Five Not To Be Missed Colorful Malaysia Festivals

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Below are five not to be missed festivals in Malaysia.

Chinese New Year

New Year Shopping in China Town

Malaysia celebrates Chinese New Year in a grand manner, and is one of the countries in Southeast Asia to do so in a big scale. The Chinese communities around the country adorn their houses, the streets, and other establishments with traditional red decorations to ward off bad spirits. Fireworks, along with lion and dragon dances, are performed as part of the 15-day period (in January or February, depending on the Lunar calendar) of Chinese New Year festivities in shopping malls, on the streets, and on other business establishments.

Deepavali (Diwali)

The Rangoli of Lights

The Hindu Festival of Lights (and also the Hindu New Year’s Day) celebration in Malaysia is a very colorful and festive one, with the multitude of lights symbolizing victory and hope against darkness, evil, and other challenges for the Hindus. Celebrated in October or November, Deepavali is a day of prayers in Hindu homes and temples; on this day, the Hindus wake up at dawn to bathe their bodies with oil, before proceeding to say their prayers. Hindu homes and temples are beautifully-lit with oil lamps; fireworks, processions, and street bazaars delightfully mark the festivities in areas where Indian communities are located (such as Kuala Lumpur’s Little India). If you are lucky enough to be invited to a Hindu home for Deepavali, you will definitely have a feast of flavorful Indian dishes and desserts!

Hari Raya Puasa (Eid al-Fitr)

Ketupat is a popular traditional celebrative dish for Eid al-Fitr meal in Malaysia

Marking the end of the Ramadan (the month of fasting), Hari Raya Puasa is considered as the most important Muslim festival in Malaysia. The day is celebrated with prayers, and open houses allow Muslims to share food with their family members and the rest of the community; the best of Malay cuisine is offered to loved ones and guests to mark the end of the fasting month. Children and the elderly are given gifts of money in green packets (similar to the Chinese ang-poh)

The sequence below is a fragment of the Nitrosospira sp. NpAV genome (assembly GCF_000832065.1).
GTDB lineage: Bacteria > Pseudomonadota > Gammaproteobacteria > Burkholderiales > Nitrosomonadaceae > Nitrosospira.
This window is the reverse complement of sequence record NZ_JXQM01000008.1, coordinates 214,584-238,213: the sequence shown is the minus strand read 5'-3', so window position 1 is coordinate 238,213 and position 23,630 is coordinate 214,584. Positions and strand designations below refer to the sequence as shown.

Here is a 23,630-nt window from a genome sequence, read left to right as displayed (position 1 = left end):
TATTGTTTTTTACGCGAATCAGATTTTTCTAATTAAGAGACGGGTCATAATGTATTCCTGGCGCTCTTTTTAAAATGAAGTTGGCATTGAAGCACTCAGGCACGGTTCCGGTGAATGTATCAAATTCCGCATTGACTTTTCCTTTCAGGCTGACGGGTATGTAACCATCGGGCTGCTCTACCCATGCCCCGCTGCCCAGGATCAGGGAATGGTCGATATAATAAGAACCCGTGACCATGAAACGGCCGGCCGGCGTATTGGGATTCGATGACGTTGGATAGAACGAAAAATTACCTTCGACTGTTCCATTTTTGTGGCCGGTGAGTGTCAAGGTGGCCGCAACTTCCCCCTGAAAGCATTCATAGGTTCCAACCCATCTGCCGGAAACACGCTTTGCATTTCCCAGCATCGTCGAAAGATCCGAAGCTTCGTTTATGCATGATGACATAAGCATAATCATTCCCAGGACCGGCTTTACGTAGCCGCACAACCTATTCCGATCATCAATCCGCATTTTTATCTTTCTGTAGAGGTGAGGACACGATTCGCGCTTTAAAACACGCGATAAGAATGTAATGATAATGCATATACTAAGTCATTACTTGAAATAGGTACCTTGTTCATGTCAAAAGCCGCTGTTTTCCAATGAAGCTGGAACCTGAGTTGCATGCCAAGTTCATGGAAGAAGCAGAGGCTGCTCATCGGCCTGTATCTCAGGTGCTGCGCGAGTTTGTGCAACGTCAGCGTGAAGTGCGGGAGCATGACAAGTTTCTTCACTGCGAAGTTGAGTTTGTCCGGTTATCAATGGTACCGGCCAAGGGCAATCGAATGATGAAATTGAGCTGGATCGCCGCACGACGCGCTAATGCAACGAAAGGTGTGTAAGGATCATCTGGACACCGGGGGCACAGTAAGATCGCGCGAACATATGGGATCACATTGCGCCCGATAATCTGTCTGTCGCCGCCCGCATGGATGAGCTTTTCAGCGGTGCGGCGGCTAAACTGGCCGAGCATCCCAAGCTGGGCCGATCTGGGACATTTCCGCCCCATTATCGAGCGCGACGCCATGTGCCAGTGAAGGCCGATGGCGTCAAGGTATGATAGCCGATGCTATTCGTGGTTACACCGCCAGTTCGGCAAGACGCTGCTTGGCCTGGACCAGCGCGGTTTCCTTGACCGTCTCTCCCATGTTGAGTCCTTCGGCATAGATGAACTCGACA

Thaipusam

Procession to the Batu Caves

This Hindu festival celebrated mostly by the Tamil community starts with a procession from the Sri Mahamariamman Temple in Kuala Lumpur, and proceeds for 15 kilometers to the Batu Caves. The eight-hour journey culminates in climbing the 272 steps to the top of the caves; this event attracts more than one million devotees, and tens of thousands of tourists from other countries. The devotees carry elaborate sacrificial burdens (called “kavadis”) to implore help and blessings from the God Murugan. Thaipusam is also celebrated in another cave site in Ipoh, Perak, and in Penang.

Wesak

Float procession on the eve of Wesak Day

Wesak or Wesak day is a Buddhist celebration commemorating the three most important days (birthday, enlightenment, and the achievement of Nirvana) in the life of Buddha. Buddhists in Malaysia begin the festivities at dawn, as they gather in Buddhist temples throughout the country to meditate; giving food and donations to the needy offerings of joss sticks and incense, and prayers are also part of Wesak day celebrations. One of the highlights of Wesak is the breathtaking float procession, usually of a statue of Buddha.

Photos by trevphotos, Subharnab, Meutia Chaerani, xiangxi and Tianyake and discovered through thaholiday& reposted here.

Filed Under: Asia, Events, Festivals, Kuala Lumpur, Malaysia, Photos, Southeast Asia Tagged With: ,